- Vocabulary Builder. Each week, two to four new vocabulary words were written in bold colors on a decorated chart. We discussed the meaning of the words, and then I read The Bee Tree aloud to the class as they viewed the illustrations.
This activity draws upon the verbal-linguistic and visual-spatial intelligence areas and the emotional intelligence dimension of empathy.
- Selected Themes. Each week, we discussed themes that pertained to the story. Themes from The Bee Tree included adventure and excitement; logic and math (Why did Grampa use four bees? What was the approximate distance from Grampa’s house to the bee tree?); the importance of grandparents in our lives; and the readers’ experience (How is reading sweet? How can you chase things through the pages of a book? How can books change our lives?).
This activity taps into the intrapersonal, existential, logical-mathematical, and verbal-linguistic intelligence areas and the self-awareness and empathy dimensions of emotional intelligence.
- Science and Nature. This activity included a brief lecture and discussion, with pictures of bees, beehives, and honeycombs. We discussed how bees use honeycombs and the many ways people use honeycombs. (We use honeycombs to make crayons, chewing gum, ear-plugs, waxed paper, floor wax, and so on — just in case you were wondering!) We also discussed the bee’s main body parts and how honey is made. I brought real honeycombs, plus honey made from bees in our hometown. Each student got to see and taste a part of the honeycomb. They also ate some honey spread on a sugar cookie.
This component taps into the verbal-linguistic, visual-spatial, naturalistic, and bodily-kinesthetic intelligences and the motivation and social skills dimensions of emotional intelligence.
- Dance and Music. In this component, students first listened to Korsakov’s “Flight of the Bumblebee.” Students then stood up and interpreted the music through movement. I asked students to consider how the music made them feel, and then I asked them to use their response to the music to describe how fast or slow bees move, to determine whether bees’ movements are focused or unfocused, and whether bees are serious or lighthearted. (Keep in mind, there are no “right” answers to those questions.)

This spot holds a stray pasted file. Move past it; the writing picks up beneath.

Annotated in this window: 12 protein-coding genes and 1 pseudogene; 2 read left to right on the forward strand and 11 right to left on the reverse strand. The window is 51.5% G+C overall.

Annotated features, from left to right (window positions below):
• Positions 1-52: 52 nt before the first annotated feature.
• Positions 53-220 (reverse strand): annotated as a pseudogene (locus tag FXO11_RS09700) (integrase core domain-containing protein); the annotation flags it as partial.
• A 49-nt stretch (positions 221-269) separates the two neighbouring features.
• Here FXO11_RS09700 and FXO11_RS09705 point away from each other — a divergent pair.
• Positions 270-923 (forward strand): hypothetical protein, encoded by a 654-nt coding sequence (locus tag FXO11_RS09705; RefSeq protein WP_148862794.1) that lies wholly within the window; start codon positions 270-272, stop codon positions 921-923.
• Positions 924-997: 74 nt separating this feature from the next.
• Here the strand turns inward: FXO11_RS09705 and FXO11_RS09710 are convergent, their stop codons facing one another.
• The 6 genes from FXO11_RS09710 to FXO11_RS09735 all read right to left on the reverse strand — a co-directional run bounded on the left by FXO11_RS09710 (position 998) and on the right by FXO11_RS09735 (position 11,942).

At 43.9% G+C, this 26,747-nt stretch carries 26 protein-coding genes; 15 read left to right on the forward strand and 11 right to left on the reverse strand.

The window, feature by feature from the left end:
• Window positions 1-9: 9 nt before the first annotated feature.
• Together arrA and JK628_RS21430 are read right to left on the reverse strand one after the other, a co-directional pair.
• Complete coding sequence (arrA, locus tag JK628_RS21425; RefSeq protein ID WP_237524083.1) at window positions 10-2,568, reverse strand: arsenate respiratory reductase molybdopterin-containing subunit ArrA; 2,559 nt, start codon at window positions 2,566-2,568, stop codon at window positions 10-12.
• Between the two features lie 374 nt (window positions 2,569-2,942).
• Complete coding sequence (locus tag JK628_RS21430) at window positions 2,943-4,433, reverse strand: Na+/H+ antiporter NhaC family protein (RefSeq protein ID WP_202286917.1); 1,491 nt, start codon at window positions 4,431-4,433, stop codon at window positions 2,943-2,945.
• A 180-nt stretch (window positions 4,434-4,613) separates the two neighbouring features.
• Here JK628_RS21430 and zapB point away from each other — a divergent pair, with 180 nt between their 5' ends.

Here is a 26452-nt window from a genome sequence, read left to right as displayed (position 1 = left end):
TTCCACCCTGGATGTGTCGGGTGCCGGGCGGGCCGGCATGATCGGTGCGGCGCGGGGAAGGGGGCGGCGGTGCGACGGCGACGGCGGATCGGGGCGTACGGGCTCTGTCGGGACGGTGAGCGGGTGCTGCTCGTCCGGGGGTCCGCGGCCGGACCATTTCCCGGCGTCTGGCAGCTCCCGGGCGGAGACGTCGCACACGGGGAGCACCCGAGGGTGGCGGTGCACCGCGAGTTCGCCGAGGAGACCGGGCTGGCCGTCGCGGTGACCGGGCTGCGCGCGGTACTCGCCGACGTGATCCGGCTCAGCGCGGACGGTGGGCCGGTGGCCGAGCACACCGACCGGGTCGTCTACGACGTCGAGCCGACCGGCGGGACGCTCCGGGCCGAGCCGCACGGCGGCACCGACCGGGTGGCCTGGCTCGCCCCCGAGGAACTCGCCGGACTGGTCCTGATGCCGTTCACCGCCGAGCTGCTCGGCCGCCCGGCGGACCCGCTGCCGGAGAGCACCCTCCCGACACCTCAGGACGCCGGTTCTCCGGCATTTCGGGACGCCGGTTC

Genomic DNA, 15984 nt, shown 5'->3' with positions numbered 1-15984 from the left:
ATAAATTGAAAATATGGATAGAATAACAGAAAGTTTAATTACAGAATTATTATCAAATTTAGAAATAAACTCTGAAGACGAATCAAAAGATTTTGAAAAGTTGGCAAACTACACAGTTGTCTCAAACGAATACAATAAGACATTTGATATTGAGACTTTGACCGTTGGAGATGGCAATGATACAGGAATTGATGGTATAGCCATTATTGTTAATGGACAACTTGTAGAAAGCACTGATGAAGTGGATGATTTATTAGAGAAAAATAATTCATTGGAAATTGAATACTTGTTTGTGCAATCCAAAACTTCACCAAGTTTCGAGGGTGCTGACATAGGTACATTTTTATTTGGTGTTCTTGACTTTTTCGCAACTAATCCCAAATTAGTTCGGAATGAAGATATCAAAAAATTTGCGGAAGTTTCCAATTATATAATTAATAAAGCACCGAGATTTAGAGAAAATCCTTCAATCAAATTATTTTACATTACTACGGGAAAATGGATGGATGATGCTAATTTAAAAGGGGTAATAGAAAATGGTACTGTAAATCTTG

This activity addresses the musical-rhythmic, bodily-kinesthetic, intrapersonal, and verbal-linguistic intelligences and the emotional intelligence dimensions of managing moods and empathy.
- The Culminating Project. This project was led and coordinated by the classroom teacher, Arlene Fisher, who has far more visual-spatial skills than I do. Students were asked to make their own honeybees, using black pipe cleaners for the legs and antennae, two eye buttons, wax paper for wings, and yellow construction paper for bees’ three body parts (the head, thorax, and stomach). “Flight of the Bumblebee” played softly in the background as students worked.
This culminating project taps into the visual-spatial, musical-rhythmic, verbal-linguistic, and naturalist intelligences and the social skills and self-regulation dimensions of emotional intelligence.
The Call for Creative Brain-Based Teaching
The Literary Friday lessons engaged the regular and the special education students in Fisher’s class. In the 90 minutes we shared, students were eager to participate — even on a Friday afternoon — and were willing to take risks with their answers.
It’s important for teachers to learn how to tap into and nurture the intelligence strengths of all their students. Teachers must be guided by — yet willing to go beyond — their neurological strengths and use what they know about learning to create deep, multifaceted lessons. Teachers must also use what they know about emotional intelligence to provide a safe yet stimulating learning environment for all students. This is the type of teacher I’ve become. Why not join me on this brain-based learning journey? [J. Diane Jacobs-Connell]
An interesting side note: I was not aware that Daniel Goleman did not originate the concept of emotional intelligence until I did my research for this discussion. According to Wikipedia, the term “emotional intelligence” appears to have originated with Wayne Payne (1985) and the leading research on the concept originated with Peter Salovey and John Mayer starting in the late 1980s. In 1990, their seminal paper defined the concept as an emotional intelligence, or the “ability to monitor one’s own others’ emotions, to discriminate among them, and to use the information to guide one’s thinking and actions”.
They developed a hierarchical, cognitive model of emotional intelligence that includes four components, listed from the simplest to the most complex:
- Perception, appraisal, and expression of emotion;
- Emotional support for thinking;
- Understanding and analyzing emotions and applying emotional knowledge; and
- Reflecting regulation of emotions to promote emotional and intellectual growth.